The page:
For many home buyers, closing costs are a mystery. If you are purchasing a home, you need to be aware of the closing costs well in advance of the closing date. Unfortunately, this is seldom the case. If you are purchasing a home, here are the steps in calculating closing costs.
Find out the fees the bank will charge you for in conjunction with loan. Ask your bank for the list of fees associated with the loan. Fees vary from state to state and bank to bank. Typical and approximate fees include:
Appraisal fee Survey fee Cost to run the credit report (two credit reports, if there are two of you buying) Loan origination fee Tax service fee Underwriting fee Flood certificate
Pre paid items that you will have to pay for a year in advance will be added to the closing costs. They include interest paid for a year in advance as well as hazard insurance on the home.
There will be additional reserve payments added to the closing costs such as an additional two months of hazard Insurance, two months of taxes, and two months of mortgage insurance.
There will be title charges that transfer ownership of the home to you in the closing costs. The include may include title policy fees (which depends on the loan amount), endorsements and a courier fee.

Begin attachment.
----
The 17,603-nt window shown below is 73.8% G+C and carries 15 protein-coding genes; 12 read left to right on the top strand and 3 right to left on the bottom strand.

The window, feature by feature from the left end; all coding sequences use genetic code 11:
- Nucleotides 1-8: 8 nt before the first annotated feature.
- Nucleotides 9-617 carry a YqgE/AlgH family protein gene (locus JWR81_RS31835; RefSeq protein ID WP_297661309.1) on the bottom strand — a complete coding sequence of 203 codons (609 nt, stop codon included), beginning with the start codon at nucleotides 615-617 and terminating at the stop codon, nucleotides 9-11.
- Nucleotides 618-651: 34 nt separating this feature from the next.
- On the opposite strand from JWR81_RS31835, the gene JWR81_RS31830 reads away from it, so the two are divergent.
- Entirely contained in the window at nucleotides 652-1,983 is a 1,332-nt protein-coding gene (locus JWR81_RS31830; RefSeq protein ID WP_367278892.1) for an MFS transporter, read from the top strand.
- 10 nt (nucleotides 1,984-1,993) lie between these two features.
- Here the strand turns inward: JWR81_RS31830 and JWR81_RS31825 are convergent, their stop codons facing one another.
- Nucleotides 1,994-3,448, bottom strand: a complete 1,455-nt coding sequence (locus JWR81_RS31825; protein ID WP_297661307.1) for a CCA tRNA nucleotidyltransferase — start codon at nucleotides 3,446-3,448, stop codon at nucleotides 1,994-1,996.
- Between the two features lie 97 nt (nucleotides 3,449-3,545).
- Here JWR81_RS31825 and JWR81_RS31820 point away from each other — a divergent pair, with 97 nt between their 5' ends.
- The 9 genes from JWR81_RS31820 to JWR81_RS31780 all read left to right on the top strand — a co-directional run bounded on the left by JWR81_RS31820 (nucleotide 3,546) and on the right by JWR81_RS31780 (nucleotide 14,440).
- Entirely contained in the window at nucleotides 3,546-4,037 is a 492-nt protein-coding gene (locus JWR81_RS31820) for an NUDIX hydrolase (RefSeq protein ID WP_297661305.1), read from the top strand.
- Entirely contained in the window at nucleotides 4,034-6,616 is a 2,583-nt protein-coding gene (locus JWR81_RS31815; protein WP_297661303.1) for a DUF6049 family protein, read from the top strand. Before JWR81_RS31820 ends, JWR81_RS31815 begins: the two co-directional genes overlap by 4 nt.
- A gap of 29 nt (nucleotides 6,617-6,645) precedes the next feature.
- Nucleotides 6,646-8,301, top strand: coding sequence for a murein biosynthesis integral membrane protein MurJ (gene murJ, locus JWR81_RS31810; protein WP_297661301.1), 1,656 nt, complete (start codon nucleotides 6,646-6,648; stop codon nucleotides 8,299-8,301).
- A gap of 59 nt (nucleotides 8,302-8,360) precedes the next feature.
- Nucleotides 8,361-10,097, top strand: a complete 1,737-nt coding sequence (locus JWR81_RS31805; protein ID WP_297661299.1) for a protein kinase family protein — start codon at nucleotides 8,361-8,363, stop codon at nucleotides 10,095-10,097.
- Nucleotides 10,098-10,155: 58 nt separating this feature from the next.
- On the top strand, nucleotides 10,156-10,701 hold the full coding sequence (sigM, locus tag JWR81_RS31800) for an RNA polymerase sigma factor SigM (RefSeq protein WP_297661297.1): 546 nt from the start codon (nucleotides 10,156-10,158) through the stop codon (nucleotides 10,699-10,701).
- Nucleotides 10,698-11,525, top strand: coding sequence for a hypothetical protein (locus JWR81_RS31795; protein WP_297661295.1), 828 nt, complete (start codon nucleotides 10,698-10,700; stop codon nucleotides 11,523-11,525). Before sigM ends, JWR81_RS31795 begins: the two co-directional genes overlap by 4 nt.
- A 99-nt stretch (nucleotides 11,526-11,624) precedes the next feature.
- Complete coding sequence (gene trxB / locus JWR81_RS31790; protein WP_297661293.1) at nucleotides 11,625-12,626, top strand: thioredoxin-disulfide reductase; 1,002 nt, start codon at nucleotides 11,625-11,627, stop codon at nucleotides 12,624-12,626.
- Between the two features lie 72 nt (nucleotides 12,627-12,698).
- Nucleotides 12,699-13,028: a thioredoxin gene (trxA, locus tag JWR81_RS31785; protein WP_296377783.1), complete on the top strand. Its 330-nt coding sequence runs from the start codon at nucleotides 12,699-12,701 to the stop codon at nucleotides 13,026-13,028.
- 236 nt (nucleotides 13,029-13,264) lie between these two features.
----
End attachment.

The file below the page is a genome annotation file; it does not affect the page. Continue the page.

You will also have to pay the local recording authority to record your ownership of the home. You will have to pay for recording fees, documentary stamps and intangible taxes, which will vary by state.
Add all of these items together and add your lawyer's fees and any remaining down payment that you owe, and you will have your closing costs calculated.
Research each item for yourself, as these amounts are approximate and often based on locality. Shop around for appraisers and survey companies. These fees vary from company to company, and while the bank would like to use their own appraiser, you may be able to talk them into using an appraiser you found.
Don't rely on early ballpark figures as reliable closing costs estimation.